Thursday, July 31, 2003
Hollywood's most overexposed couple are now responsible for making the most underdeveloped movie in recent memory.
How bad is "Gigli?"
Ah, where to begin ...
If the idea of Ben Affleck and Jennifer Lopez playing hired hoodlums isn't already enough to elicit an aneurysm, how about making their kidnapping victim a mentally challenged teen (Justin Bartha). Then throw in the fact that Affleck's title character is a mook who believes he's the "original gangster's gangster" and Lopez a Chinese philosophy-spewing lesbian.
How bad is the acting?
Bartha's performance may be the most cliche attempt at conveying a disability ever put on screen. The rookie actor -- whose previous film experience consists of being a production assistant on "Analyze This" -- behaves like a theater major who watched "Rain Man" over and over while smoking pot in his dorm room.
And did I mention that he raps? An adorable rendition of "Baby Got Back," no less.
Affleck is persuasive when he plays an uptight yuppie (as in the outstanding "Changing Lanes"). Yet in "Gigli" he struggles mightily trying to make this sexist, dumb, profane lummox watchable. The Sha Na Na haircut doesn't help matters.
That said, he's still better than Lopez. Clad in lo-rise jeans and midriff-baring blouses like most assassins, the woman succeeds in spending an entire movie talking about herself and never giving the audience any clue what she is about. It's simply impossible to get a handle on her character, and trying to "sex-it-up" through potty talk only makes her more baffling.
(A scene where the fleshy diva does yoga while blathering about her genitalia would be right at home in "The Vagina Monologues," but it has absolutely no place in a "romantic comedy.")
How bad is the production?
Writer/director Martin Brest ("Meet Joe Black") comes across like a filmmaker too afraid to yell "cut." He's so in love with his own words -- or so intimidated at leaving any of the blockbuster celebrities' work on the cutting-room floor -- that the movie backslides into a competing series of monologues ... five-minute monologues that feel longer than a senatorial filibuster.
This results in impossibly ill-conceived scenes such as a walk-on by Christopher Walken as a nosy detective who pesters Affleck. There are moments where seconds pass by without a word, movement or shift of facial expression during this endless exchange.
This is the first time I've ever attended a screening where the audience was screaming the word "edit!"
The only thing Brest seems to be good for is recruiting his old "Scent of a Woman" collaborator Al Pacino for a role as an irate mob boss. The Oscar-winner gives the movie its only tangible sense of energy (courtesy of a long monologue, of course), and insures that those who were already asleep will at least wake up for a spell.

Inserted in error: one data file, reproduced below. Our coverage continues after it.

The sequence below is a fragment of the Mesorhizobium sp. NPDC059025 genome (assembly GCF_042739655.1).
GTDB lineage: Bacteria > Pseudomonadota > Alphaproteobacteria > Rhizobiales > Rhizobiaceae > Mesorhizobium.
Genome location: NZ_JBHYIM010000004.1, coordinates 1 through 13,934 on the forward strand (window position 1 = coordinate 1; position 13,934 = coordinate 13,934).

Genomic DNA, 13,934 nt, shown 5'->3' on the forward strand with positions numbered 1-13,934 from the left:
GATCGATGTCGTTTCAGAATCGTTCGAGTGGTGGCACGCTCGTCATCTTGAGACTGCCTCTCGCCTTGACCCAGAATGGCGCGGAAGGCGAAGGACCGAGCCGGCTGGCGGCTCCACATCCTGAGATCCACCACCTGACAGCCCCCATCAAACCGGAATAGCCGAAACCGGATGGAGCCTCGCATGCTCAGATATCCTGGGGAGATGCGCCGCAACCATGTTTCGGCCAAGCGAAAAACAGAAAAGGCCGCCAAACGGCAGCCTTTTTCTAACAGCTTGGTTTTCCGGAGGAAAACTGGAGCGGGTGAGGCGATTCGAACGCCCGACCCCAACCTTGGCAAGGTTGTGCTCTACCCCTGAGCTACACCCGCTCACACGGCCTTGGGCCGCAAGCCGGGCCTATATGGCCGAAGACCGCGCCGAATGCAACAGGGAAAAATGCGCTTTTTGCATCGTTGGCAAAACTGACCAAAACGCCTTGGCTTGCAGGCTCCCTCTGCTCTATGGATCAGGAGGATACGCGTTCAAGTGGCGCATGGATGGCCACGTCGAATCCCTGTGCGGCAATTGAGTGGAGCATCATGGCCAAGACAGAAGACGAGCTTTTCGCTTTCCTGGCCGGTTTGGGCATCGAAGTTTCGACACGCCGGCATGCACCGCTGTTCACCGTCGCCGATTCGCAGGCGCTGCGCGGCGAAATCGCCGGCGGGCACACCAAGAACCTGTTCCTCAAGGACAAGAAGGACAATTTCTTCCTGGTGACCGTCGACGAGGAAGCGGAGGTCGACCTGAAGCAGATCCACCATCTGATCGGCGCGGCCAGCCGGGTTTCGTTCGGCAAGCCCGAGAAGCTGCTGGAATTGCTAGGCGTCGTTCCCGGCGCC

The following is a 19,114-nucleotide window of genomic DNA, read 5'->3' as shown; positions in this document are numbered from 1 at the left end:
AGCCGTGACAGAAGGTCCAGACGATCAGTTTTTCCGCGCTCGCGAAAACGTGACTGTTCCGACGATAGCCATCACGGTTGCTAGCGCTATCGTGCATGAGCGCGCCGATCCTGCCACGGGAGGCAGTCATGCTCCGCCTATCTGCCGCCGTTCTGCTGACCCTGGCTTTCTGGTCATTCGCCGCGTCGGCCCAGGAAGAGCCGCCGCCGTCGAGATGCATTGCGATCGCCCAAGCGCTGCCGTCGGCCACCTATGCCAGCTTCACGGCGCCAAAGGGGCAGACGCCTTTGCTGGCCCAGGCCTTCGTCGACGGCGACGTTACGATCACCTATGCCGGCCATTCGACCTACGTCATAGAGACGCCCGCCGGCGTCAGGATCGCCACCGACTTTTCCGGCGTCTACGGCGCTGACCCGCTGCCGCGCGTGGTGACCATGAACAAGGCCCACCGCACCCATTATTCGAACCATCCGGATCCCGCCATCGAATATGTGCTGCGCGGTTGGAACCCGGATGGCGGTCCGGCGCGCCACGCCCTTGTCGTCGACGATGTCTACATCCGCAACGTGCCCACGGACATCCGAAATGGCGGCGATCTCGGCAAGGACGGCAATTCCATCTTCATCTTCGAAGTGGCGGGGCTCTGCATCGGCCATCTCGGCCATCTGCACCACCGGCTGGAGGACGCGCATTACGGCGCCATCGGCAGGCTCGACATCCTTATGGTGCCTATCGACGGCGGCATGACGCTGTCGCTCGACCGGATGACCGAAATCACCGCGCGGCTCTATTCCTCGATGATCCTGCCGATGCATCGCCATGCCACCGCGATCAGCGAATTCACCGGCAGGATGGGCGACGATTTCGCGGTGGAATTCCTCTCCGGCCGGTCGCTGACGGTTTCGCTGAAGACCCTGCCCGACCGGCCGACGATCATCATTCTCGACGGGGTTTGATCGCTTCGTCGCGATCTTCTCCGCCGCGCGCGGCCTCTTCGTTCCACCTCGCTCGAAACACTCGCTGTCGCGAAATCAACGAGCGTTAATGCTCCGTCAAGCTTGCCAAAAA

How bad is the dialogue?
American Wedding ***
The funny finale to the "American Pie" series takes the Michigan gang out of school and puts them into the real world. Disastrous humiliations ensue. Jason Biggs and Eugene Levy are reliable as always. But the real surprise is Seann William Scott, whose manic interpretation of the obnoxious "Stifler" elevates even the cheapest gags to humorous heights.
Usually, being exposed to profanity has little affect on me, but it's so instantly invasive in "Gigli" that I started to count the amount of F-words. I gave up when nearing 25 before the opening credits were finished.
Brest must think he's fucking Quentin Tarantino or something.
In addition to the obscenities, viewers are treated to other lovely turns of phrase. In one scene, Affleck uses his bada-Bing Crosby charm to serenade Lopez about how "every relationship has a bull and a cow," at which point he actually moos in her ear. This is rivaled by her ensuing sermon on oral sex that culminates with requesting that he "Gobble, gobble."
Don't worry folks, there will be even more talk of turkeys and cows when the other reviews of the film start rolling in.
If nothing else, "Gigli" should prove that no amount of pop culture exposure can get audiences into theaters when a movie is this barbarously boring. Not even the combined publicity of all those celebrity gossip shows, magazine covers, talk show appearances, album sales, clothing lines, etc., will bail "Beniffer" out of this abomination.
Considering Affleck and J-Lo's first professional coupling has resulted in "Gigli," let's pray they never have children.